The United Nations’ humanitarian chief, Martin Griffiths, has called for urgent action to stave off famine in Ethipia’s war-scarred Tigray region.
Griffiths warned in an interview on Tuesday that the crisis in Tigray was pushing the rebel region towards starvation and was a “stain on our conscience.”
The aid chief further said he assumed famine had taken hold there. “I have to assume that something like that is happening.” “People have been eating roots and flowers and plants instead of a normal steady meal,” Griffiths was quoted as saying.
The UN official said the memories of the 1980s famine in Ethiopia, which killed about one million people, were still vivid in his mind, “and we fervently hope is not happening at present. That’s what keeps people awake at night.”
“We predicted that there were 400,000 people in famine-like conditions, at risk of famine, and the supposition was that if no aid got to them adequately they would slip into famine,” said Griffiths. “As a comparison this is about the same levels of malnutrition that we saw in 2011 in Somalia at the onset of the Somali famine.”
Elsewhere in his remarks, Griffiths censured what the UN has called the de facto government’s blockade of food, basic needs, medical supplies and fuel to Tigray. “This is man-made, this can be remedied by the act of government.” “We need the Ethiopian government to do what they promised to do which is to facilitate access.”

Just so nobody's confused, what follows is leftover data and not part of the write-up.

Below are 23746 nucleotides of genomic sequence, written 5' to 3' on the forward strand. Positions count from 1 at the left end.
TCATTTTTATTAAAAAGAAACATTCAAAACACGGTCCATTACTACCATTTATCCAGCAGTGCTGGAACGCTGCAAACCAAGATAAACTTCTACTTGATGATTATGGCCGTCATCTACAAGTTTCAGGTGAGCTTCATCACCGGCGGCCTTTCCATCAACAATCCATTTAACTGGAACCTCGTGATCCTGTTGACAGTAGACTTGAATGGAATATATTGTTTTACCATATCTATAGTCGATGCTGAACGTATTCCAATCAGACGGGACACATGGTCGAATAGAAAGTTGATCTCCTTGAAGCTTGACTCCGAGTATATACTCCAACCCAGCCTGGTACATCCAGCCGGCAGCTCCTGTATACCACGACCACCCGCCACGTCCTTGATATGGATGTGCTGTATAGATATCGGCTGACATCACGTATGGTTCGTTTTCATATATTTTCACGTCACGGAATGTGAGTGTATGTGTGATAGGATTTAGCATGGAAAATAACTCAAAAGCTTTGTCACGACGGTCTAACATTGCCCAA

Griffiths said there was a need for 100 trucks a day of aid to get to Tigray, but only 10% had gained access in the past three months. “Get those trucks moving.”
He also called on Ethiopia’s incoming new government to lead the country away from “the abyss that it’s peering into.”
Mothers in the war-torn region have described feeding their children leaves in a desperate bid to keep them alive.
According to the United Nations, screening of children under age 5 during the first half of September revealed that 22.7% are malnourished, and more than 70% of about 11,000 pregnant or breastfeeding women are acutely malnourished.
Fighting erupted in Tigray in November 2020, when the federal government accused the Tigray People’s Liberation Front (TPLF) of attacking military bases across the north.
Three weeks later, the government declared victory when it gained control of the regional capital Mekelle. However, the TPLF forces resumed fighting later and retook Mekelle and most of Tigray at the end of June after the government withdrew its soldiers and declared a ceasefire. The deadly fighting has now spread beyond Tigray into the neighboring regions.